Banks to Make £600 Million in Extra Interest from Coronavirus Mortgage Holidays
Homeowners will face higher bills for interest on their mortgages if they take advantage of coronavirus repayment holidays, Money Mail has warned.
While mortgage repayments can be frozen for up to three months as part of the government’s coronavirus relief package, interest will continue to accrue on the loan. When the reprieve ends, borrowers can choose to pay back that interest or have it added to their loan balance, increasing bills for the rest of their mortgage term.
On the average £132,128 mortgage at 2.37% over 17 years, the total cost of the loan would typically be £160,656, according to calculations made by AJ Bell. A three-month repayment holiday will drive the total bill to £161,164, an increase of £508.
With 1.24 million mortgage holidays already issued—on one in nine mortgages—banks are forecast to make an additional £630 million. And with 61,000 new mortgage holidays being granted each day, their windfall is only set to increase.
The Financial Conduct Authority (FCA) has advised that lenders can reduce or waive additional interest charges for those struggling. However, they have no obligation to do so.
Sarah Coles, from investment service Hargreaves Lansdown, has suggested that banks will be reluctant to waive interest on mortgage holidays because they’re having to borrow to finance the payment freezes.
But campaigners are calling for banks and regulators to do more to protect those who take mortgage holidays during the COVID-19 crisis.
Former pensions minister Baroness Altmann said: “It's an outrage that people are being led to believe that banks are somehow being kind to them when actually what they're doing is making more money from them. What we need is an interest holiday that doesn't rack up extra costs in the long run and actually gives something back.”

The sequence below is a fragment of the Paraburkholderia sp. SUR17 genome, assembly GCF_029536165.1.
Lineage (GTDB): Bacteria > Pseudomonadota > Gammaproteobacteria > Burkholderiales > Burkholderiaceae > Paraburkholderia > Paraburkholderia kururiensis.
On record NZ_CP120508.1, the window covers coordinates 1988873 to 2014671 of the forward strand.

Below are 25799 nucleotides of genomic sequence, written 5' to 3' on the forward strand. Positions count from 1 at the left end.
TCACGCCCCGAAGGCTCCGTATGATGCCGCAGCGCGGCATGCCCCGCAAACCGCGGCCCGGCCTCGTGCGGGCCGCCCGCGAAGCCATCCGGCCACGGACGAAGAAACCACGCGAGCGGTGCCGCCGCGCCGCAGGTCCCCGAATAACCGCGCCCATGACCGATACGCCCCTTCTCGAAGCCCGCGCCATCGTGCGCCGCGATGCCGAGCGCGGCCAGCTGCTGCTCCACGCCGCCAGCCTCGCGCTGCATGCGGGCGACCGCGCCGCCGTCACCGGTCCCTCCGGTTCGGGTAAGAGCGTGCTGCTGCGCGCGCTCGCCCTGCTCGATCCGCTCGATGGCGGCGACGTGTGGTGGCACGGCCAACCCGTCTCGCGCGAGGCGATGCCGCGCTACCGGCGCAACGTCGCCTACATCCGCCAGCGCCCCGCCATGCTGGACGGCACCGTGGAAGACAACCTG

Dominik Lipnicki, from mortgage broker Your Mortgage Decisions, said: “It's disgraceful that banks would want to profit from the pandemic. People will remember how we all had to suffer as a result of having to bail them out. It's only fair that they do something for the public when we need them.
“We are talking to clients all the time who have lost their income and this is a real lifeline, but to saddle them with more interest at the end of all this is not in the spirit of the payment holiday.”
Laura Suter, personal finance analyst at AJ Bell, said that borrowers should consider the cost of taking a mortgage holiday and consider whether they could reduce their monthly bills another way, such as by extending their loan term or switching to an interest-only mortgage. Borrowers can also save money by remortgaging at a lower interest rate.
A spokesperson for UK Finance, a trade body representing lenders, said: “Customers will continue to be charged interest during the payment holiday unless their lender has told them otherwise.
“Before their payment holiday period comes to an end, customers will be given information on the cost of the deferred payments and interest accrued, which will then typically be spread across the remaining term of their mortgage.
“Lenders will also offer alternative arrangements for customers where necessary to ensure repayments are affordable, including tailored support for any borrowers in arrears.”